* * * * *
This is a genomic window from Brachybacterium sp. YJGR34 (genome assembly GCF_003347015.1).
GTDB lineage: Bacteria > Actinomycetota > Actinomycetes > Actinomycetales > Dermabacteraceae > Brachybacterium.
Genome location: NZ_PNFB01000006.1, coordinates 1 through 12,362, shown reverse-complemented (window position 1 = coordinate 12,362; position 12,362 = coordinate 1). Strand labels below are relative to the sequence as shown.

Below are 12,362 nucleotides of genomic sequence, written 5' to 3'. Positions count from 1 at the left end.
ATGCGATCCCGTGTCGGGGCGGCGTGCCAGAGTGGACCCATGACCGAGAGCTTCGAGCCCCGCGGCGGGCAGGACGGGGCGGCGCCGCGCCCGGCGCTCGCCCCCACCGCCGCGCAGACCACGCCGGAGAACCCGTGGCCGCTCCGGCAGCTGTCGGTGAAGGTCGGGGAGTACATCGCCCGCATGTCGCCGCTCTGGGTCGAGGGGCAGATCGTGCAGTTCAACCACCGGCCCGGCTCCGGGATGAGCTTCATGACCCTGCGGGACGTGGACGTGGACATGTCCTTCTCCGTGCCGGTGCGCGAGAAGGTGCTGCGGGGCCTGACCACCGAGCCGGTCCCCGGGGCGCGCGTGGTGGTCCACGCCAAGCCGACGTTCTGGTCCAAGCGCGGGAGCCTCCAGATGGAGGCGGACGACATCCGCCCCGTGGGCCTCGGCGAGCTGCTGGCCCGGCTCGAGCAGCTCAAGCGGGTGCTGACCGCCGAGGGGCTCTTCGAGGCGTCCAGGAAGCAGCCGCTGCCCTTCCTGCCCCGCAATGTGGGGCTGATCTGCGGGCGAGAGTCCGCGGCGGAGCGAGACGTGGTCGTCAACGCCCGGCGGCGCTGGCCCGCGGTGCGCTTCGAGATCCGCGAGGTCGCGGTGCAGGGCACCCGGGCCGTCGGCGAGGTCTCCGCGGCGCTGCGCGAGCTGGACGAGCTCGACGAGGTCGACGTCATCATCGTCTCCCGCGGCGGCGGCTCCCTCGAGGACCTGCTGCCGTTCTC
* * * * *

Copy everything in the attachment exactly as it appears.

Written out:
This is a genomic window from Brachybacterium sp. YJGR34 (genome assembly GCF_003347015.1).
GTDB lineage: Bacteria > Actinomycetota > Actinomycetes > Actinomycetales > Dermabacteraceae > Brachybacterium.
Genome location: NZ_PNFB01000006.1, coordinates 1 through 12,362, shown reverse-complemented (window position 1 = coordinate 12,362; position 12,362 = coordinate 1). Strand labels below are relative to the sequence as shown.

Below are 12,362 nucleotides of genomic sequence, written 5' to 3'. Positions count from 1 at the left end.
ATGCGATCCCGTGTCGGGGCGGCGTGCCAGAGTGGACCCATGACCGAGAGCTTCGAGCCCCGCGGCGGGCAGGACGGGGCGGCGCCGCGCCCGGCGCTCGCCCCCACCGCCGCGCAGACCACGCCGGAGAACCCGTGGCCGCTCCGGCAGCTGTCGGTGAAGGTCGGGGAGTACATCGCCCGCATGTCGCCGCTCTGGGTCGAGGGGCAGATCGTGCAGTTCAACCACCGGCCCGGCTCCGGGATGAGCTTCATGACCCTGCGGGACGTGGACGTGGACATGTCCTTCTCCGTGCCGGTGCGCGAGAAGGTGCTGCGGGGCCTGACCACCGAGCCGGTCCCCGGGGCGCGCGTGGTGGTCCACGCCAAGCCGACGTTCTGGTCCAAGCGCGGGAGCCTCCAGATGGAGGCGGACGACATCCGCCCCGTGGGCCTCGGCGAGCTGCTGGCCCGGCTCGAGCAGCTCAAGCGGGTGCTGACCGCCGAGGGGCTCTTCGAGGCGTCCAGGAAGCAGCCGCTGCCCTTCCTGCCCCGCAATGTGGGGCTGATCTGCGGGCGAGAGTCCGCGGCGGAGCGAGACGTGGTCGTCAACGCCCGGCGGCGCTGGCCCGCGGTGCGCTTCGAGATCCGCGAGGTCGCGGTGCAGGGCACCCGGGCCGTCGGCGAGGTCTCCGCGGCGCTGCGCGAGCTGGACGAGCTCGACGAGGTCGACGTCATCATCGTCTCCCGCGGCGGCGGCTCCCTCGAGGACCTGCTGCCGTTCTC